Put the cap on the milk jug and shake it for 5 minutes, then put it in the freezer for 5 minutes. Repeat the shaking/freezing process two or three times. Now, grab the coffee filter and strain out all of the liquid in the jug. Make sure to get all of the liquid strained in to the bowl. With your freezer set to the highest setting, put the bowl of water in the freezer. Be very careful with it and try not to disturb it too much. The bowl should sit in the freezer for around 45 minutes, or until the fluid begins to form a delicate ice layer. It’s also a good idea to tap the bowl lightly with a spoon. The trichomes are in the water and the most dense, heavy ones will fall to the bottom of the bowl.
These recipes are so obviously yummy that I bought the book even though medication is not a goal for my cooking. The recipes are sophisticated but not overly complicated. Instructions are crystal clear in an accessible and easy-to-use visual and written style. The cannabis specific tips and basic methods and recipes are clearly just what the doctor ordered for anyone wanting to make medicated dishes that taste wonderful. This book full of recipes is good enough to stand alone, and light years beyond the miserable excuses for brownies that used to be the limit in this category. The recipes I made were both easy and delicious.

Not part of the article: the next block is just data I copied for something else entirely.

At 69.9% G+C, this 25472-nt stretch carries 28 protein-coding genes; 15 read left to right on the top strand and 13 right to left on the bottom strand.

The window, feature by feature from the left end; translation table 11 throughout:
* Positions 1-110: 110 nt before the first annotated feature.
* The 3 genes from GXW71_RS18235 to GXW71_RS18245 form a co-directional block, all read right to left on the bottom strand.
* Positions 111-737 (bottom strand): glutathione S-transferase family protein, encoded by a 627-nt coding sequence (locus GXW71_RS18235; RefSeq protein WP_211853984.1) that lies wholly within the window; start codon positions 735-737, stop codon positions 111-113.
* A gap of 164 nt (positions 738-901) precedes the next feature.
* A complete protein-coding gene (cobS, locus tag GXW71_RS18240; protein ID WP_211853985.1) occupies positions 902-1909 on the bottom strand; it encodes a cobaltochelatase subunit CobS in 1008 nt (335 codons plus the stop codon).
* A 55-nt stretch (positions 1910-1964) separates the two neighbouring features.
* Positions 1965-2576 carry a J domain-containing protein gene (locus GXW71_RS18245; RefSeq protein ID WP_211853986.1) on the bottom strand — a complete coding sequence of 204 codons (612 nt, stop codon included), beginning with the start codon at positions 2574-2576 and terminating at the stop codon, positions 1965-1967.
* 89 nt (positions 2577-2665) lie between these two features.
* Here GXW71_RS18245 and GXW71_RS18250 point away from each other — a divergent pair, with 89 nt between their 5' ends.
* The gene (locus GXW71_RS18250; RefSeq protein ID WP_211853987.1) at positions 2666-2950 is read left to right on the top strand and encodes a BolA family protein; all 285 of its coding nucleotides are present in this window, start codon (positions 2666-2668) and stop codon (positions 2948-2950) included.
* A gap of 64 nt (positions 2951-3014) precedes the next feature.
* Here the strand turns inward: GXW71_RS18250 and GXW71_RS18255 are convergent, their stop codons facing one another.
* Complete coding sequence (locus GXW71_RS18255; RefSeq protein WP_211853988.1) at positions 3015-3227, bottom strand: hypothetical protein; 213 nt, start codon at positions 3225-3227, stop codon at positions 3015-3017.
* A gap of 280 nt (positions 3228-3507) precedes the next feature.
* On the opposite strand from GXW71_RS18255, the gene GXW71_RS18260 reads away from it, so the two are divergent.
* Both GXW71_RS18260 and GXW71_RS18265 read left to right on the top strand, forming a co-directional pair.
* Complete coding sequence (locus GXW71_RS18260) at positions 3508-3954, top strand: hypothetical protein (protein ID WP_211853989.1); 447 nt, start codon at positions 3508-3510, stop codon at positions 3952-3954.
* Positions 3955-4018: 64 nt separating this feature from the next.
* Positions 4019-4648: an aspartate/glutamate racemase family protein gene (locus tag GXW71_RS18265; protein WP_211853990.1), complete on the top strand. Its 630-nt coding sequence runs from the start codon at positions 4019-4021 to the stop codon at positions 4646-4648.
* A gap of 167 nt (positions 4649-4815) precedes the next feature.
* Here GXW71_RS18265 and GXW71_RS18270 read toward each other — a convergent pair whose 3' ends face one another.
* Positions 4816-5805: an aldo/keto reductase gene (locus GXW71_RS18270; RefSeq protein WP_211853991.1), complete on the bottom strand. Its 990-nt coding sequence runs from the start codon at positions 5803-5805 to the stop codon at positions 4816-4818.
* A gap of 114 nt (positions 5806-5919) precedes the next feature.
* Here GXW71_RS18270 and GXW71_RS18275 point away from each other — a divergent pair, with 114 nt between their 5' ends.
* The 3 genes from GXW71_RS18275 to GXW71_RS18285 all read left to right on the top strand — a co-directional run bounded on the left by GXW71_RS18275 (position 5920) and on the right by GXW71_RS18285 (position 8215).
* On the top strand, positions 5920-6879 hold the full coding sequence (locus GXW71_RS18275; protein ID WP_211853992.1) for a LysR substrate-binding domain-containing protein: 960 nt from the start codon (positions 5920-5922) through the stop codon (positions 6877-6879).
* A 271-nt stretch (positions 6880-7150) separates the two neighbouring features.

Andrea Drummer is a Los Angeles-based culinary school grad and private chef specializing in cannabis cooking. Maybe because of her culinary training, the book is short on the science of cooking with cannabis and long on recipes, including some fun ones such as kimchi fried rice and escargot in puff pastry. This is both good and bad, as the recipes for infused stock, pasta dough and mayonnaise are comforting for home cooks, but the book doesn’t give much information about how to work with or use cannabis. (There’s also no index, which is frustrating.) Although Drummer gives bud pairings, as if she’s talking about a good Cabernet, decarboxylation isn’t even mentioned; recipes simply call for grams of “cannabis product.” This assumes a lot, and unless you’re already versed in this kind of cooking, you’ll need outside reference in order to use this one properly.